From biodegradable sanitary napkins to using martial arts to fight sexual abuse - top social stories for this week
While all types of pollution remains a continuing problem in India, researchers at IIT-Madras have found an eco-friendly way to degrade varieties of harmful plastic. This will, in the long run, reduce the plastic waste that goes to the landfills.
Meanwhile, in Goa, Jayshree Pawar is bringing groups of women together to manufacture biodegradable sanitary pads and save the environment. These are both eco-friendly and cost-effective.
This week, we also showcase stories of other individuals and organisations contributing to the welfare of the society.
Meet the ‘Padwoman’ from Goa who produces bio-degradable sanitary pads at home
When it comes to menstrual health and hygiene, more awareness needs to be raised and more people need to be educated.
Jayshree Parwar (Image: Indian Women Blog)
Working in this direction is Jayshree Parwar from Goa, who along with three of her friends is producing biodegradable sanitary pads. She leads the women’s Self-Help Group, Saheli, in Mulgao village in Bicholim taluka, around 45 km from Panjim, Goa, which in 2015 started a venture to manufacture eco-friendly and biodegradable sanitary napkins.
These sanitary pads are mostly made from pine wood paper, though the facility also uses silicon paper, butter paper, non-woven cloth, and cotton. It produces 100 pads a day with the help of four machines, and till date, Saheli has produced and marketed over 2,000 pads.
Researchers at IIT-Madras find eco-friendly way to degrade plastic
To curb the plastic menace and bring plastic pollution under control, many experts and scientists across the world are working on alternate solutions.
Abhijit Nag and T Pradeep (Image: The Hindu)
To give a specific instance, the team degraded chemically inert and physically stable plastic fluoropolymer - polytetrafluoroethylene (PTFE) of which Teflon is made, through an eco-friendly way.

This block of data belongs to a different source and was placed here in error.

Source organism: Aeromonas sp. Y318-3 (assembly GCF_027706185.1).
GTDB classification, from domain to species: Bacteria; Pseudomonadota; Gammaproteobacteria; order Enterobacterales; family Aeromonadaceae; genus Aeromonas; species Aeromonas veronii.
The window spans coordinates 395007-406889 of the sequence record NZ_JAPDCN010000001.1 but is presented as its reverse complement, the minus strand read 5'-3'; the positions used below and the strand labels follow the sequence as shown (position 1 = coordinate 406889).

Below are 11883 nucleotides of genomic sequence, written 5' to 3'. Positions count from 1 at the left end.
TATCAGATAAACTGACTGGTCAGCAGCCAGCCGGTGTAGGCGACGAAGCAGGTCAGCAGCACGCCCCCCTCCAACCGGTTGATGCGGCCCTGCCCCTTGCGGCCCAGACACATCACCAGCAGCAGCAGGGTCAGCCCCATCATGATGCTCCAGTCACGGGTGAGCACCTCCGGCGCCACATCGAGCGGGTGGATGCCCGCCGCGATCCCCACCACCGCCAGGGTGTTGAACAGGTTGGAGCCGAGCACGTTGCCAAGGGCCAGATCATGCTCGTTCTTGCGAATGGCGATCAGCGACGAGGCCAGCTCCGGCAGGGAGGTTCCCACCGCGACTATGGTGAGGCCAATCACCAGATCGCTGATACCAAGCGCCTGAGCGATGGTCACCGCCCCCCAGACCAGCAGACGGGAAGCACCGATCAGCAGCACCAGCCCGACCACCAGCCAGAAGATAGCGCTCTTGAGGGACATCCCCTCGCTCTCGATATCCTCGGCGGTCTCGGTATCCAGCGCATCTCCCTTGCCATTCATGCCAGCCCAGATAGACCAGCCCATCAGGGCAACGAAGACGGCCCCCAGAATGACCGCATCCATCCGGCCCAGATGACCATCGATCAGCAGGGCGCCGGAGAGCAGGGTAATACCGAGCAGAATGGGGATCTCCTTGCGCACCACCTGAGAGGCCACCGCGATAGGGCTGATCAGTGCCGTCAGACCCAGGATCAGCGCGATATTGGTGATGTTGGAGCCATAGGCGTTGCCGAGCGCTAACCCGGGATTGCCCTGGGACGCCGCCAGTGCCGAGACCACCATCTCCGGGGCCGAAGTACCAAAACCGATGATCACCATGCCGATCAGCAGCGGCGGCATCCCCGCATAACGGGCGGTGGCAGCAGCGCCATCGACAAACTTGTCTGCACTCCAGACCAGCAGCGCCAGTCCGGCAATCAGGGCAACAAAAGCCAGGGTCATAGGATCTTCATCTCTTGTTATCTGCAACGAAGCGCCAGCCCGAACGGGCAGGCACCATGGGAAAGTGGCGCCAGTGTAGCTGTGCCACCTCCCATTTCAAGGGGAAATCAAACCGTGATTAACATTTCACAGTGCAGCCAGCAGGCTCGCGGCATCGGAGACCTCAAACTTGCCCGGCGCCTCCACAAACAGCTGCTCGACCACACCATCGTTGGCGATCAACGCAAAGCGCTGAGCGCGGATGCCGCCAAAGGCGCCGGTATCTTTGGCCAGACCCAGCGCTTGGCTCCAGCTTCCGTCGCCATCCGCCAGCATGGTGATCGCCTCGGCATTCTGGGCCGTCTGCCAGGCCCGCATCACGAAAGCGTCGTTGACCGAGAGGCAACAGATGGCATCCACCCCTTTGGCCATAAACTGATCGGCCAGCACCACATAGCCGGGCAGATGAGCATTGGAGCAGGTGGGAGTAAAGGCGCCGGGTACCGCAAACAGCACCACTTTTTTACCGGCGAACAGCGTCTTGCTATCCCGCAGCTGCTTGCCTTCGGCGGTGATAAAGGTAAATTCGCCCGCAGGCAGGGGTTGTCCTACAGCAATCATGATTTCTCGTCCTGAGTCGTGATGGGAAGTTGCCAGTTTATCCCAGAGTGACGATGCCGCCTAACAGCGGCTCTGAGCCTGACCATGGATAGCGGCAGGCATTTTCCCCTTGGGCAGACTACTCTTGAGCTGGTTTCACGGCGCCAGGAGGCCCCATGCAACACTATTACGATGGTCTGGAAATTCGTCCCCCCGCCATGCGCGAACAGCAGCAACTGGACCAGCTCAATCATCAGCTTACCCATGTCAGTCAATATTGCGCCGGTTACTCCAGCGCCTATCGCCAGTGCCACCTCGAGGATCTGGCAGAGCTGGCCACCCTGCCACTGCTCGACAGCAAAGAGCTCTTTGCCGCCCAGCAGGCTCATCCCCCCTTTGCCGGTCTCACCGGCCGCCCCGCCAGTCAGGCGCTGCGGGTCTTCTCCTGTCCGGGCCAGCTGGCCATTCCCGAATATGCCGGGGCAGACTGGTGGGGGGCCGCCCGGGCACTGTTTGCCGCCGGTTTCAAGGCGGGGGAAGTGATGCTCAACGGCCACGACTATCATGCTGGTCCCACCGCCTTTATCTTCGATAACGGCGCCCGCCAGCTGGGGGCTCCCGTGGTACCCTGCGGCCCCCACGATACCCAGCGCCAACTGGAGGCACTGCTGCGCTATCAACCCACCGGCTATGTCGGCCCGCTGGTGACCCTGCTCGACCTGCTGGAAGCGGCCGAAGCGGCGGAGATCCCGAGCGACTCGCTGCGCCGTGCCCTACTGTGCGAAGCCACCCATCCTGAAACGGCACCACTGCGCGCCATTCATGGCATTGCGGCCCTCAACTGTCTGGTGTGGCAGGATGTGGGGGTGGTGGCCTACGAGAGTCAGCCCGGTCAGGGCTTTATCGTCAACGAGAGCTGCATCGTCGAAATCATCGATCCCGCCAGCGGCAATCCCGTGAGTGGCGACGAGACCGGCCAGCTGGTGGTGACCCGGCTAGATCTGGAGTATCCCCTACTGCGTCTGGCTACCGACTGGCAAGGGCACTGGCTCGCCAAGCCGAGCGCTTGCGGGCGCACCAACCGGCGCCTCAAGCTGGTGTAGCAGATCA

Meet the actor-cum-martial artist who is empowering girls to fight sexual violence with self-defence lessons
Ishita Sharma, Founder and Managing Trustee, MukkaMaar.
Women’s safety is of paramount importance in today’s world. And it’s imperative for women to learn to defend themselves. To this end, Ishita Sharma, an actor-cum-martial artist, started MukkaMaar, a Mumbai-based organisation that trains students in different forms of martial art, self-defence techniques, and mental strength exercises.
The three-year, free-of-cost engagement programme focuses on multiple aspects surrounding physical fitness, emotional stability, and sensitisation towards abuse, solidarity, and legal counsel.
Till date, the organisation has empowered and touched the lives of a whopping 3,000 girls across 47 schools in Mumbai, in a span of a year.
How NIRMAN is making a difference by enabling students and youth to become changemakers
NIRMAN Organisation, Gadchiroli Maharashtra (Image: nirman.mkcl.org)
Conceived by Dr Rani and Dr Abhay Bang, NIRMAN, under the aegis of its parent company SEARCH - Society for Education, Action and Research in Community Health, was initiated in 2006 to address the developmental challenges faced by Indian youth, and to hone leadership and potential across the country.
NIRMAN conducts a series of three workshops, each comprising eight days, every six months in its green campus at Gadchiroli. NIRMAN youth work full-time on specific social challenges in different parts of Maharashtra, Chhattisgarh, Gujarat, Assam, Odisha, Karnataka, Delhi and Bihar.
These 5 social activists show that everyone can make a difference by taking small steps
From Vithika Yadav, who aims to change the way the youth view love, relationships, and sex, to Sarada Menon, who established one of India’s first schizophrenia research centres, and seven-year-old climate activist Licypriya Kangujam, a number of social activists are working to create a huge impact in different fields.
Sarada Menon, Founder of SCARF India (Image: cms.edexlive.com)
(Edited by Rekha Balakrishnan)